ICYMI: ‘Everything You Need to Know About Birth Control’ with Dr. Sophia Yen

In this time of crisis, Dr. Sophia Yen says it’s essential we take charge of our own reproductive health. Yen is the CEO and co-founder of Pandia Health, the only doctor-led and women-founded and -led birth control delivery company. She is a board-certified physician with a focus in adolescent medicine, and serves as a clinical associate professor at Stanford Medical School in the Department of Pediatrics.

In a Ms. webinar on Tuesday, “Everything You Ever Wanted to Know About Birth Control,” Yen broke down the best forms of birth control and emergency contraception, why you should consider skipping your period, how to get abortion pills (even if you live in a state with a ban), and more.

It’s Not Just the Supreme Court—It’s the Fossil Fuel Industry, Too

The communities that disproportionately lack abortion and reproductive healthcare services are also the ones uniquely affected by environmental injustices. Decades of public health impacts have shown us that communities who struggled to access reproductive healthcare, even before Roe v. Wade‘s repeal, are the same ones who have faced decades of environmental racism and injustice.

I am one face of the millions of people on the frontlines of urban oil extraction who endured serious health affects as a result.

Losing Roe v. Wade Is a Matter of Global Significance

Where we have tended to divide the United States artificially from the rest of the globe on issues of human rights, we can do so no longer. When Roe falls here, it will reverberate around the world. And as country after country laps us on the route to progress, that will reverberate here in turn.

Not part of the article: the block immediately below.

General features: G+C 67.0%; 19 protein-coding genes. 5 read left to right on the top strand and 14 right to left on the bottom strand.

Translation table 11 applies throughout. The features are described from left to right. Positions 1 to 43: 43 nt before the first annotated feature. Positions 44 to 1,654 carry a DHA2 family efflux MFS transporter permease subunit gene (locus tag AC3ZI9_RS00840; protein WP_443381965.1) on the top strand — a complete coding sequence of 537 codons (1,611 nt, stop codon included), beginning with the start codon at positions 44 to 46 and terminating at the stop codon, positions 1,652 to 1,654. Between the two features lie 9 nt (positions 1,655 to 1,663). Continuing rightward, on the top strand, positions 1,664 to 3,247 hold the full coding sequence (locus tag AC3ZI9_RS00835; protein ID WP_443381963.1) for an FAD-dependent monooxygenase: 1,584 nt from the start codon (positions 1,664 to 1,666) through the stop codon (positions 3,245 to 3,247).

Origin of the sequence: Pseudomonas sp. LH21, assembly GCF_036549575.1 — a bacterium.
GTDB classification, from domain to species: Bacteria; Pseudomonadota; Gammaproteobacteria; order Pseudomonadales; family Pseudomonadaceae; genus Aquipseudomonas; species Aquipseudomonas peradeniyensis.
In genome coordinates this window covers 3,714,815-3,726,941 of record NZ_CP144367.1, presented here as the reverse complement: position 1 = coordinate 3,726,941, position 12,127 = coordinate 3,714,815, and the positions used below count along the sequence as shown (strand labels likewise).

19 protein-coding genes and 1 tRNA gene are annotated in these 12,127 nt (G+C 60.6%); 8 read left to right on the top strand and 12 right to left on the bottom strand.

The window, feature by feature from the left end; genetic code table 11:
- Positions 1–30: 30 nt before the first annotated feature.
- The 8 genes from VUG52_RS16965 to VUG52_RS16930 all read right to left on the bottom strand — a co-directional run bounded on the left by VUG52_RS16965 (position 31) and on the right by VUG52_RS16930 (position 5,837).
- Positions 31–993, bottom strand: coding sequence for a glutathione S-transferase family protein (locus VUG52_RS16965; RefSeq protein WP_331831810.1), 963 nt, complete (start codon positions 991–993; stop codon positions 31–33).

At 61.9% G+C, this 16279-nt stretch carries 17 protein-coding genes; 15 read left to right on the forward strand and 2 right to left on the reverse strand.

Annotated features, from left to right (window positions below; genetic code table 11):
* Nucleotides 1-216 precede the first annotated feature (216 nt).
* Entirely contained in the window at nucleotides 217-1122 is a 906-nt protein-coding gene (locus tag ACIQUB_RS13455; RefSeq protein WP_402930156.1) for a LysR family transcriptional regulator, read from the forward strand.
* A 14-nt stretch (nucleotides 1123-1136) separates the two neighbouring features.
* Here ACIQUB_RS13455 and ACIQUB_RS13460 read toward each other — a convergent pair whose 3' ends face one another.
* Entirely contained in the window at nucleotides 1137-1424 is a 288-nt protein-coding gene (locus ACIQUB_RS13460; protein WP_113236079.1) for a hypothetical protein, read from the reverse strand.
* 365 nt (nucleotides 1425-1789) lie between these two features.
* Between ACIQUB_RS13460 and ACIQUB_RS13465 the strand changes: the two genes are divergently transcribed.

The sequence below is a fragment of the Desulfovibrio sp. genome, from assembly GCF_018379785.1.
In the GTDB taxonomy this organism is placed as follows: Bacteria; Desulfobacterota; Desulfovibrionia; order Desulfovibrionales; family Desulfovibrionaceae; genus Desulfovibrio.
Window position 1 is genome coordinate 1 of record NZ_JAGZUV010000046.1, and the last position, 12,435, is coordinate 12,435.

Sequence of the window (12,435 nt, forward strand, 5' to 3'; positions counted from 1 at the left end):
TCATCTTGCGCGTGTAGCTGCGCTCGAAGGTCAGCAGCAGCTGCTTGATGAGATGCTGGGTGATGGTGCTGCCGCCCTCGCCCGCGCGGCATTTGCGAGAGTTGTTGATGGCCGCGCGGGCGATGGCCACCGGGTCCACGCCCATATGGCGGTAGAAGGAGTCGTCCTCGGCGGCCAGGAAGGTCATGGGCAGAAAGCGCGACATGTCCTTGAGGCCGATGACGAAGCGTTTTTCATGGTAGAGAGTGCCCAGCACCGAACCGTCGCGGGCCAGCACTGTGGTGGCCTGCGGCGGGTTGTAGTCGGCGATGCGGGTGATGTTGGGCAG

Maybe in the wake of Roe’s demise, we will take inspiration from our global colleagues and muster, at long last, the collective resolve needed to craft a permanent legislative solution preserving the right to choose safe abortion.

Cancer and COVID: Avoiding Delays In Treatment and Research Saves Lives and Families—Including Mine

Decreased screening rates and fear of COVID has delayed cancer diagnoses for many, delaying treatment and possibly worsening outcomes for cancer patients. Pandemic related reduction of cancer research and treatment threatens to derail future efforts to find more effective detection and treatment methods. Similar to COVID-19, the disparities have disproportionately impacted communities of color.

Cervical Cancer: A Map of Inequity

As a lifetime advocate for women and women’s health, I know that we must take on cervical cancer with the same passion and impatience that we did with maternal mortality and HIV. How to do this twenty years later is a question I am struggling with.

Poorer Countries Get Price Cut on HPV Vaccine – But Is It Enough?

Some of the world’s poorest countries are getting price cuts for vaccines that protect against 70 percent of all cervical cancers. The two companies involved, Merck and GlaxoSmithKline, announced recently that their vaccines (Gardasil and Cervarix) would be sold to those countries for $4.50 and $4.60, respectively. These prices are an improvement from the previous $13 per […]

HPV Vaccines Don’t Turn Young Teens Into Girls Gone Wild

In the first study to compare medical records of girls vaccinated or not vaccinated against a strain of the HPV virus that can cause cervical cancer,  researchers concluded that the vaccine does not  make girls more promiscuous. Why did a dedicated team of researchers need to study this? Probably because when the shots first became […]